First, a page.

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Exploding branches

pansyfacepansyface PEAK DISTRICT DerbyshirePosts: 20,545

For the last couple of months I've been noticing trees around here with branches that are not just broken, they look as if they have exploded. The branches vary in diameter from as thick as a finger to as thick as someone's torso. They are all  high up in the trees, above head height, some over 5 or 6 metres up. The trees vary from willow to alder to cotoneaster. The breaks are traumatic, the broken off sections of branch hang almost vertically downward. In the case of my cotoneaster, the upper surface of the branches (3) were shattered while the under surfaces were undamaged. Other branches were unaffected. It is impossible to return the branches to their original shape because the splintering has distorted the timber so much.

We have had snow but nothing so severe as to cause a large branch to break. We have had frosts, but nothing out of the ordinary.

Anybody got any ideas as to what has affected these trees in this way?

Apophthegm -  a big word for a small thought.
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  • DovefromaboveDovefromabove Central Norfolk UKPosts: 79,351

    image  Not seen anything like that - have you got any photos?

    “I am not lost, for I know where I am. But however, where I am may be lost.” Winnie the Pooh







  • pansyfacepansyface PEAK DISTRICT DerbyshirePosts: 20,545

    Sorry for the delay. The Peak Park are always very quick to trim the branches off and mine went into the shredder but I'll have a look.image

    Apophthegm -  a big word for a small thought.
  • Dave MorganDave Morgan Posts: 3,123

    I think I'd have a stab at the weather in the past few years. We haven't had low temperatures in winter for a few years, wood/trees need low temperatures to maintain the density of the wood. Warm winters produce weaker wood which makes them more susceptible to frost damage. I saw a documentary a few years ago where wood was shattered by low temperatures, it's common in other countries apparently. I've not seen the same over here but climate change is having an effect on all our flora and fauna. Only a guess mind you, but I do know wood density is affected by weather conditions.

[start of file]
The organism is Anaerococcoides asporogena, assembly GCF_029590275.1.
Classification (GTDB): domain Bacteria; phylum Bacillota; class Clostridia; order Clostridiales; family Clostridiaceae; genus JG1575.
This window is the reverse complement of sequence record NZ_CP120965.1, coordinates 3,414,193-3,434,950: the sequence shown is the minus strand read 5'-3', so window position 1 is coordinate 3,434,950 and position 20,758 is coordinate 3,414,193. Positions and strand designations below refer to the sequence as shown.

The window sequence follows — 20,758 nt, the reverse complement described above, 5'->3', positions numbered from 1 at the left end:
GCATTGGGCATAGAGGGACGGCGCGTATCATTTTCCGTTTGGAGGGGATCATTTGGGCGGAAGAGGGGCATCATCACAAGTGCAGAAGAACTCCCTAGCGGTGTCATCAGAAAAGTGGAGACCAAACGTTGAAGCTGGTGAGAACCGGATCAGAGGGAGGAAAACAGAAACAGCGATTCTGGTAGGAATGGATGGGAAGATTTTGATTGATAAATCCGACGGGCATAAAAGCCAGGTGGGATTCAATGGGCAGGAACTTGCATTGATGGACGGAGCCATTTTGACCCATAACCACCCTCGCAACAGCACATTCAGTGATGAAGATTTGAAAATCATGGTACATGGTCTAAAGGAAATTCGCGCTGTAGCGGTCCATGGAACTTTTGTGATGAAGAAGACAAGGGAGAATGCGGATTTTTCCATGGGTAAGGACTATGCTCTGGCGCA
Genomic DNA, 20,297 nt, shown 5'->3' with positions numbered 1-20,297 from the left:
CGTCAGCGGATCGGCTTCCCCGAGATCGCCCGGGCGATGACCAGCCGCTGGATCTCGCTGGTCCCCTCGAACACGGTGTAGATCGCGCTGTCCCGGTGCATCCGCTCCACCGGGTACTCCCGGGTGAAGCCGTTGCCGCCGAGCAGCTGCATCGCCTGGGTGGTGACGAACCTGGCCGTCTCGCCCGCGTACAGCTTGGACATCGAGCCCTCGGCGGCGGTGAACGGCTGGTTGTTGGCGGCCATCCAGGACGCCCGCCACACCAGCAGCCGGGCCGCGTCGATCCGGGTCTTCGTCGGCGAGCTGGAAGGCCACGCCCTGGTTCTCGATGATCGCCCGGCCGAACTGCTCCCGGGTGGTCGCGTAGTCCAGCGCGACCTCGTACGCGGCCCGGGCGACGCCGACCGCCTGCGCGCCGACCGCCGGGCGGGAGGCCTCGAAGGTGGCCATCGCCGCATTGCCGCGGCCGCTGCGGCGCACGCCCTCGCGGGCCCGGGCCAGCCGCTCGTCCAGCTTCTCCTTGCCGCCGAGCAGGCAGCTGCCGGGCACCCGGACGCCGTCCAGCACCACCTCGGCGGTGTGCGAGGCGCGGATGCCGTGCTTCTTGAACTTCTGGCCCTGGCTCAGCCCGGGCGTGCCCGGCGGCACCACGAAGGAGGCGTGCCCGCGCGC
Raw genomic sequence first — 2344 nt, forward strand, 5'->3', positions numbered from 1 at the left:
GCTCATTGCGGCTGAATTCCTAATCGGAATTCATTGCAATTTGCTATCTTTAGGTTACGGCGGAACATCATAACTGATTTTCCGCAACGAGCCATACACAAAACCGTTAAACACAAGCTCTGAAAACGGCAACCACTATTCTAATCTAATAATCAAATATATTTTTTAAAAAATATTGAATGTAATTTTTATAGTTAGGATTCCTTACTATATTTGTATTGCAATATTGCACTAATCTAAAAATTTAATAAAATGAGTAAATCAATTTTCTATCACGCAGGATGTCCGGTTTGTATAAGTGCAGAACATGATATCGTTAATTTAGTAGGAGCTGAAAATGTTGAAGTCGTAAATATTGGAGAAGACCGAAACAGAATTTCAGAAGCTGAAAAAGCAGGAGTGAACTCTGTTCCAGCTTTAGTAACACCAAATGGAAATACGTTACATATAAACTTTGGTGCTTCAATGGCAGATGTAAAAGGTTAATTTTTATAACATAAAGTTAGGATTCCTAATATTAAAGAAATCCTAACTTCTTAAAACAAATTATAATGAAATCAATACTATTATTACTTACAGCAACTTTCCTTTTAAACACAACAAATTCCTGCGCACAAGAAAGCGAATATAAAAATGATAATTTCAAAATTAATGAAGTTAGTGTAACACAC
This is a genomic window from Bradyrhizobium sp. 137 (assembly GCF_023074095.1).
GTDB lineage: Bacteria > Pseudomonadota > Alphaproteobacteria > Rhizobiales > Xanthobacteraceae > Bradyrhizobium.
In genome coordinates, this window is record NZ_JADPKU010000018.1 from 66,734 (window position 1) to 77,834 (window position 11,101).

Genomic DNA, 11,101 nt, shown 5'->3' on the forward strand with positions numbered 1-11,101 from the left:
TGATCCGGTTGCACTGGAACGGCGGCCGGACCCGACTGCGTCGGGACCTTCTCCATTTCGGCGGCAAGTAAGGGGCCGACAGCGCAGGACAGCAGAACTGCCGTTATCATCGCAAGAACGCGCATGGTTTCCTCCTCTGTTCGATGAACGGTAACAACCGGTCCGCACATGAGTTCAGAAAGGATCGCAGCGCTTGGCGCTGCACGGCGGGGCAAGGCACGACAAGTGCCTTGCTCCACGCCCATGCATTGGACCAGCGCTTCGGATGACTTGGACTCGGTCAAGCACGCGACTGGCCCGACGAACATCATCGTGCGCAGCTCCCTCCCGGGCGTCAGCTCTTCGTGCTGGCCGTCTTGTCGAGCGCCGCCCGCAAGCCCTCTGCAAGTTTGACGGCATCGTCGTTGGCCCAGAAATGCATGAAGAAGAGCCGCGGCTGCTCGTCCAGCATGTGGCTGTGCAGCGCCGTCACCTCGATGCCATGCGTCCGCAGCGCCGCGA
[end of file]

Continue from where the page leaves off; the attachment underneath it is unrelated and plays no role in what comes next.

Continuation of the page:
• pansyfacepansyface PEAK DISTRICT DerbyshirePosts: 20,545

    Thanks for that. I'm going to go on a hunt tomorrow and see if I can find an example.

    Apophthegm -  a big word for a small thought.
  • ClaringtonClarington Posts: 4,949

    Good lord!!

  • pansyfacepansyface PEAK DISTRICT DerbyshirePosts: 20,545

    image

     

    Just been out for a walk on this unexpectedly beautiful day. Fog had been forecast.image

    Every man and his uncle are out in the Peak District today so it was a quick walk to find an exploded tree and home to hide behind the garden wall and sit in the sun.

    Here is a silver birch with both large and small branches blown open. It isn't wind damage. Strange that so many different types of tree have been got.

     

    Apophthegm -  a big word for a small thought.
  • nutcutletnutcutlet PeterboroughPosts: 26,559

    It looks like wind damage in the photo but you've seen it for real.

    If it's in the Peak Park maybe you could contact someone there to see what they think.

  • DovefromaboveDovefromabove Central Norfolk UKPosts: 79,351

    Curiouser and curiouser image

    Can you get in touch with the Peak District National Park people, or maybe the clever people at Kew and see if they have an explanation?

    “I am not lost, for I know where I am. But however, where I am may be lost.” Winnie the Pooh







  • nutcutletnutcutlet PeterboroughPosts: 26,559

    Snap Doveimage

  • pansyfacepansyface PEAK DISTRICT DerbyshirePosts: 20,545

    Unfortunately, the men at Peak Park are very quick to tidy things up so some of the best examples have already been taken away. This is one that they haven't caught up with.I shall gave a word with them the next time I see them. They love to stop and have a chat about their work.image

    The reason I say it isn't wind damage is because of the position of many of the trees which are sometimes in sheltered spots or in hollows which are full of other trees none of which show any damage at all. Each damaged tree seems to be mainly affected on its inner branches and the ones that are broken are surrounded by others which are not. Also, it hasn't been very windy lately, at least not for round here!

    Yes, I'll catch one of my PP friends. I have heard them and their chain saws in the last few days. Thanks.

    Apophthegm -  a big word for a small thought.
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